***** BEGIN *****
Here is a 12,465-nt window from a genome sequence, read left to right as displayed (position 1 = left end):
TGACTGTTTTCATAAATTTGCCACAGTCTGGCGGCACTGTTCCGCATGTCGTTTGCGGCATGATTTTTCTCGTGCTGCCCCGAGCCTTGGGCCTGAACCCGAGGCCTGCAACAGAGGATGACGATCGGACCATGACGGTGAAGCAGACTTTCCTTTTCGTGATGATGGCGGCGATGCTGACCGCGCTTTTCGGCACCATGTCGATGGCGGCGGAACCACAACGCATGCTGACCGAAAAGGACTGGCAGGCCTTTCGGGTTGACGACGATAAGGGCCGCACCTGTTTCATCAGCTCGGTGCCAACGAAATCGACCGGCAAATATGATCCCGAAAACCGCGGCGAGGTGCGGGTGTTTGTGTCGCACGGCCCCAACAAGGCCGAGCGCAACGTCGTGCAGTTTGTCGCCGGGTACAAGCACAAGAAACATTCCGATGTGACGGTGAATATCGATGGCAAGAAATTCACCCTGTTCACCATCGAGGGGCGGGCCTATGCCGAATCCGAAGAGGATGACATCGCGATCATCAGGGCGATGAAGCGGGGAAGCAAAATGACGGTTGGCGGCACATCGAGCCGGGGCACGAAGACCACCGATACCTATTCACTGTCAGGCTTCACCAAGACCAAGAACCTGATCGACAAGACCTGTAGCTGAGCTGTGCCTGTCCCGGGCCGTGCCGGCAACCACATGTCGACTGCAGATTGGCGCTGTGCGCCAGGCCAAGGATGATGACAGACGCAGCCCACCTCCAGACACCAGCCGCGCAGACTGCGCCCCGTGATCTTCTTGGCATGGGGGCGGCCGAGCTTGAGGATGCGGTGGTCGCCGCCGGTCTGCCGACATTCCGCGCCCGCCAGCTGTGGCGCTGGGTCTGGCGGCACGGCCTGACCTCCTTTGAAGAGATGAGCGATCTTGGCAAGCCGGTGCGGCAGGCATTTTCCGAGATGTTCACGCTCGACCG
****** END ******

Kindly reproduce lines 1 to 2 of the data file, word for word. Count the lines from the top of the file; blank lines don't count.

Here is a 12,465-nt window from a genome sequence, read left to right as displayed (position 1 = left end):
TGACTGTTTTCATAAATTTGCCACAGTCTGGCGGCACTGTTCCGCATGTCGTTTGCGGCATGATTTTTCTCGTGCTGCCCCGAGCCTTGGGCCTGAACCCGAGGCCTGCAACAGAGGATGACGATCGGACCATGACGGTGAAGCAGACTTTCCTTTTCGTGATGATGGCGGCGATGCTGACCGCGCTTTTCGGCACCATGTCGATGGCGGCGGAACCACAACGCATGCTGACCGAAAAGGACTGGCAGGCCTTTCGGGTTGACGACGATAAGGGCCGCACCTGTTTCATCAGCTCGGTGCCAACGAAATCGACCGGCAAATATGATCCCGAAAACCGCGGCGAGGTGCGGGTGTTTGTGTCGCACGGCCCCAACAAGGCCGAGCGCAACGTCGTGCAGTTTGTCGCCGGGTACAAGCACAAGAAACATTCCGATGTGACGGTGAATATCGATGGCAAGAAATTCACCCTGTTCACCATCGAGGGGCGGGCCTATGCCGAATCCGAAGAGGATGACATCGCGATCATCAGGGCGATGAAGCGGGGAAGCAAAATGACGGTTGGCGGCACATCGAGCCGGGGCACGAAGACCACCGATACCTATTCACTGTCAGGCTTCACCAAGACCAAGAACCTGATCGACAAGACCTGTAGCTGAGCTGTGCCTGTCCCGGGCCGTGCCGGCAACCACATGTCGACTGCAGATTGGCGCTGTGCGCCAGGCCAAGGATGATGACAGACGCAGCCCACCTCCAGACACCAGCCGCGCAGACTGCGCCCCGTGATCTTCTTGGCATGGGGGCGGCCGAGCTTGAGGATGCGGTGGTCGCCGCCGGTCTGCCGACATTCCGCGCCCGCCAGCTGTGGCGCTGGGTCTGGCGGCACGGCCTGACCTCCTTTGAAGAGATGAGCGATCTTGGCAAGCCGGTGCGGCAGGCATTTTCCGAGATGTTCACGCTCGACCG